Since making that decision to stay, Chaz’ has put his full effort into making his father proud by working toward improving his game and capturing that elusive state championship come December.
“I’ve been working nonstop this offseason with my receivers, the offensive linemen, the whole team,” Chaz’ said. “I gained about 20 pounds since the season ended, so I think I’m in great shape, and I’m ready for the season to start back. I’m more comfortable here now than last year. I was just fitting in, learning everything, but this year, I know the offense, and I know every play, so this year should be even better than last year.”
But even outside of football, Coach Ingram sees great success in his quarterback’s future because of who he is as a person.
“No matter what happens with Chaz’, man, he’ll be successful,” he said. “Whether it’s in school, playing college football, or just going out there getting a job, getting married and having kids. He’s just a different cat. I just love confident people. Regardless of the adversity he will go through, he’ll overcome it because I don’t know how worse it can get than losing a father going into your junior year of high school. For him to overcome that and have the success he’s had on and off the field now, he’ll be fine in life. He’s one of those guys we won’t have to worry about. He’ll have a successful life because he’s built himself for that moment already.”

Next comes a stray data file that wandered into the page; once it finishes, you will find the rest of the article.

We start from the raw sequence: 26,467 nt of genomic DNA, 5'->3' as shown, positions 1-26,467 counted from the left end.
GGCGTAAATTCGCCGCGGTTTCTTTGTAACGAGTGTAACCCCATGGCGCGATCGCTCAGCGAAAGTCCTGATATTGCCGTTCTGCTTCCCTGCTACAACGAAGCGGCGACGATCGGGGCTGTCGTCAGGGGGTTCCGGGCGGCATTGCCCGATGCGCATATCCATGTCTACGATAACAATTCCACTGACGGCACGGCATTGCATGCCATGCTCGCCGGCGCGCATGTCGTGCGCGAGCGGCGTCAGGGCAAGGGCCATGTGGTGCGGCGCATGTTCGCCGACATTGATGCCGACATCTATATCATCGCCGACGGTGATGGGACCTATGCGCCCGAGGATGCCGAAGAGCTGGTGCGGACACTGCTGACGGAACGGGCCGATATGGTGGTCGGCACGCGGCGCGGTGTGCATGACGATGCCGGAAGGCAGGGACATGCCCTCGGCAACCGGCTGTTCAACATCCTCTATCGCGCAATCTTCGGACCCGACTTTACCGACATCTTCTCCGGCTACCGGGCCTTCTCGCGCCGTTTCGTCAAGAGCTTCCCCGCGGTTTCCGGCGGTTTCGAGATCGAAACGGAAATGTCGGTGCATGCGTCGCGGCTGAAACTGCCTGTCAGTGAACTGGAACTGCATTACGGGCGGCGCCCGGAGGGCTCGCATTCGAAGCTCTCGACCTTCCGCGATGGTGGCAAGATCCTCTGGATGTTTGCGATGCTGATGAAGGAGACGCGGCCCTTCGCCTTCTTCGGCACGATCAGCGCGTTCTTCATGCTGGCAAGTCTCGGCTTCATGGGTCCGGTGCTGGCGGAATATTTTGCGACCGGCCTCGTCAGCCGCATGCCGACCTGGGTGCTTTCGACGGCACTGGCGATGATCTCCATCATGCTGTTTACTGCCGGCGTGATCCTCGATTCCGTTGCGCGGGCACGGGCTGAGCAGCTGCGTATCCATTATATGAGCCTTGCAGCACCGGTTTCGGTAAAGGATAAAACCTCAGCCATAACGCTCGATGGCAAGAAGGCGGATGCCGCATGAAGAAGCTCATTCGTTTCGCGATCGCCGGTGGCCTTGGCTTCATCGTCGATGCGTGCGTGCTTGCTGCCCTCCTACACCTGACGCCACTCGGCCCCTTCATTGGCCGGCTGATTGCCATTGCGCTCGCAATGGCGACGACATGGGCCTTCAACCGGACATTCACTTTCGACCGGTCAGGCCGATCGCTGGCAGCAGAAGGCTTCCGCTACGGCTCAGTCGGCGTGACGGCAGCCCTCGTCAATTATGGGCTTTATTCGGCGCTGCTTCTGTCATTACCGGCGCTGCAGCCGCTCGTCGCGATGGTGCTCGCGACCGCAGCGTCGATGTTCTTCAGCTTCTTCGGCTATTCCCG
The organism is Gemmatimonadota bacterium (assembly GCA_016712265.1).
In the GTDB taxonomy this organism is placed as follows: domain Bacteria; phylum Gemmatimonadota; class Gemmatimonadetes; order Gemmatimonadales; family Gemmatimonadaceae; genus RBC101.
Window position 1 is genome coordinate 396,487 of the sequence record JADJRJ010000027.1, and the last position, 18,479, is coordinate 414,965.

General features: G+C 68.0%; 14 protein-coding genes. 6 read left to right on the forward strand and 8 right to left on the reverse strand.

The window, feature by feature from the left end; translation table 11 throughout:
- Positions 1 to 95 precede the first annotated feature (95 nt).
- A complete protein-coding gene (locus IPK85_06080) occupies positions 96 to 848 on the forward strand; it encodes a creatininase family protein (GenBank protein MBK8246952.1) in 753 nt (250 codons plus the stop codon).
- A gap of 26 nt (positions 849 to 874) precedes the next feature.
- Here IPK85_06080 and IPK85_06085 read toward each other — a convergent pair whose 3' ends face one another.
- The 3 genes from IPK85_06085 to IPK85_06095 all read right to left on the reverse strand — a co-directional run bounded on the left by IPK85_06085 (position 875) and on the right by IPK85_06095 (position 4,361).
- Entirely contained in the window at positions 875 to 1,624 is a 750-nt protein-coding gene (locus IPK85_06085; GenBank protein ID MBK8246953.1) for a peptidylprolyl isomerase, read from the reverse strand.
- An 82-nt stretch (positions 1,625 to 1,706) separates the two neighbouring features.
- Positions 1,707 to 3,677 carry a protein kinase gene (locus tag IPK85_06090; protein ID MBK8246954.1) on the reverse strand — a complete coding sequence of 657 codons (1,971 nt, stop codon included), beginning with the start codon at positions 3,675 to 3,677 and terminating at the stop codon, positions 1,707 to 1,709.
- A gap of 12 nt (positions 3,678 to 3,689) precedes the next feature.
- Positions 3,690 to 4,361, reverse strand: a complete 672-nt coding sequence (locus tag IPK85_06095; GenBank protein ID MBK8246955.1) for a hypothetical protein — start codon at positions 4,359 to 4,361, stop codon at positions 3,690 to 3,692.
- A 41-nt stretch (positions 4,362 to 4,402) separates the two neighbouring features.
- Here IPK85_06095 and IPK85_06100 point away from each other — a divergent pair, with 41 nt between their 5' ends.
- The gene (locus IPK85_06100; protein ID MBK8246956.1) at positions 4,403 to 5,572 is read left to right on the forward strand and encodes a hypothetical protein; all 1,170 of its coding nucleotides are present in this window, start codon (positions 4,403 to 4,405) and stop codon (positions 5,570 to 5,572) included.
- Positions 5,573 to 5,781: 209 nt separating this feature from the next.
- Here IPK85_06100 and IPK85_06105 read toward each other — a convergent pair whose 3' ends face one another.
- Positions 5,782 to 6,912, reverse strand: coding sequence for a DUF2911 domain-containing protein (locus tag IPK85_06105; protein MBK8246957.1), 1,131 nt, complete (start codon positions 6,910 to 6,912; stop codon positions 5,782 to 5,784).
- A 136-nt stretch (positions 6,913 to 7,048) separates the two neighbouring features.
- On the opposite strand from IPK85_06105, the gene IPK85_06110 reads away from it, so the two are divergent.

Chaz’ Mackey, at 16 years old, has already faced and overcome more obstacles and more adversity than many will face in a lifetime. He has a never-ending drive to be successful, and he always finds a way, despite all the hurdles placed in front of him. Whether it’s people doubting him because of his size or if it’s the heartbreaking loss of his father, Chaz’ is able to move on, but he never forgets.
To this day, eight months after Clarence Mackey’s death, Chaz’ still visits his grave at least once a week to talk to him. He says he knows his father is always watching and listening.
Loss can be utterly devastating. But how you bounce back from it is what defines you as a person.
And there is nothing Chaz’ Mackey does better than bounce back.